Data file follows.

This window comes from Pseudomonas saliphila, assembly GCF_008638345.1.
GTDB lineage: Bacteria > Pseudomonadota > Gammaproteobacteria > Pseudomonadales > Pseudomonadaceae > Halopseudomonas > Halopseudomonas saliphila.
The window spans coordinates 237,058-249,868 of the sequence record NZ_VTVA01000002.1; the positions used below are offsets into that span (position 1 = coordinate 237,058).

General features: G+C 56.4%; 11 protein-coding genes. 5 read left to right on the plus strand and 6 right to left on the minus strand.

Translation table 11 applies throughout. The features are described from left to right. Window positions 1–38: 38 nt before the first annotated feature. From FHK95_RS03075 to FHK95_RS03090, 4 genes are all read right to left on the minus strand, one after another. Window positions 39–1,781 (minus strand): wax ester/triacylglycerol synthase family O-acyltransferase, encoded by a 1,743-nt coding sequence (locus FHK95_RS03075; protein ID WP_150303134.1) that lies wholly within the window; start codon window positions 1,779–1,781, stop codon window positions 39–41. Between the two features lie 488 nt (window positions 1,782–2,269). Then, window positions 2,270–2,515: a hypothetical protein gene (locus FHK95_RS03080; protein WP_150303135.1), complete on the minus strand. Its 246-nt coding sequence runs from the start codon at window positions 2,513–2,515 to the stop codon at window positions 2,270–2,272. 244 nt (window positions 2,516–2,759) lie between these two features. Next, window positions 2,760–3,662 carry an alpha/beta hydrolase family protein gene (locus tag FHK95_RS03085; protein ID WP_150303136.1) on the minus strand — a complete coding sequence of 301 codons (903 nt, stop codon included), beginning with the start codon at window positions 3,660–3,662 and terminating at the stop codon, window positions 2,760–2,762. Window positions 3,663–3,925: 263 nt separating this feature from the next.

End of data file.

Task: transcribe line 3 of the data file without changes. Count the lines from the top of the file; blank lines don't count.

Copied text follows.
The window spans coordinates 237,058-249,868 of the sequence record NZ_VTVA01000002.1; the positions used below are offsets into that span (position 1 = coordinate 237,058).